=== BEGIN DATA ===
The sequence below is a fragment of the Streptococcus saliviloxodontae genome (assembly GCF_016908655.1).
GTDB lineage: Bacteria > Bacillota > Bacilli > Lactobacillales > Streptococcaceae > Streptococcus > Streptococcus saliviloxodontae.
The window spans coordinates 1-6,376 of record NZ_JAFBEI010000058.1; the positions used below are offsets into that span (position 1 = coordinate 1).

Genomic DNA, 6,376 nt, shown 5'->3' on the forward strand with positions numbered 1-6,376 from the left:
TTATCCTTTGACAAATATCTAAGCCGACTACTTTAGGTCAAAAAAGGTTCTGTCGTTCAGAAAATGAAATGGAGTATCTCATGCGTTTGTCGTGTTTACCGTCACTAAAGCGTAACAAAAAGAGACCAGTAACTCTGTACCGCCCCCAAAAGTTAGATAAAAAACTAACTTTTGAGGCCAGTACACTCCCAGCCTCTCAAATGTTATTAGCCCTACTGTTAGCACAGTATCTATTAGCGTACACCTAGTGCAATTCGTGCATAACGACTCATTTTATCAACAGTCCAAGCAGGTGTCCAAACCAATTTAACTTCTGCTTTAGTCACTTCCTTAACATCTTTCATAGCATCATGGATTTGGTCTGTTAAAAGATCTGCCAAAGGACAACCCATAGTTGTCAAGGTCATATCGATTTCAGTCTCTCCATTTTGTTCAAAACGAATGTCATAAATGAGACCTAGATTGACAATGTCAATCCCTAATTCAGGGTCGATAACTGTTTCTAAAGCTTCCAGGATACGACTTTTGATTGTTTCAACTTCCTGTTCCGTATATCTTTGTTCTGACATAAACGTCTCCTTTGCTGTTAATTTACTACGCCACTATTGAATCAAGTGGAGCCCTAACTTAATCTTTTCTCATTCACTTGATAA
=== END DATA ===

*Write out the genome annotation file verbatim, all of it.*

The sequence below is a fragment of the Streptococcus saliviloxodontae genome (assembly GCF_016908655.1).
GTDB lineage: Bacteria > Bacillota > Bacilli > Lactobacillales > Streptococcaceae > Streptococcus > Streptococcus saliviloxodontae.
The window spans coordinates 1-6,376 of record NZ_JAFBEI010000058.1; the positions used below are offsets into that span (position 1 = coordinate 1).

Genomic DNA, 6,376 nt, shown 5'->3' on the forward strand with positions numbered 1-6,376 from the left:
TTATCCTTTGACAAATATCTAAGCCGACTACTTTAGGTCAAAAAAGGTTCTGTCGTTCAGAAAATGAAATGGAGTATCTCATGCGTTTGTCGTGTTTACCGTCACTAAAGCGTAACAAAAAGAGACCAGTAACTCTGTACCGCCCCCAAAAGTTAGATAAAAAACTAACTTTTGAGGCCAGTACACTCCCAGCCTCTCAAATGTTATTAGCCCTACTGTTAGCACAGTATCTATTAGCGTACACCTAGTGCAATTCGTGCATAACGACTCATTTTATCAACAGTCCAAGCAGGTGTCCAAACCAATTTAACTTCTGCTTTAGTCACTTCCTTAACATCTTTCATAGCATCATGGATTTGGTCTGTTAAAAGATCTGCCAAAGGACAACCCATAGTTGTCAAGGTCATATCGATTTCAGTCTCTCCATTTTGTTCAAAACGAATGTCATAAATGAGACCTAGATTGACAATGTCAATCCCTAATTCAGGGTCGATAACTGTTTCTAAAGCTTCCAGGATACGACTTTTGATTGTTTCAACTTCCTGTTCCGTATATCTTTGTTCTGACATAAACGTCTCCTTTGCTGTTAATTTACTACGCCACTATTGAATCAAGTGGAGCCCTAACTTAATCTTTTCTCATTCACTTGATAA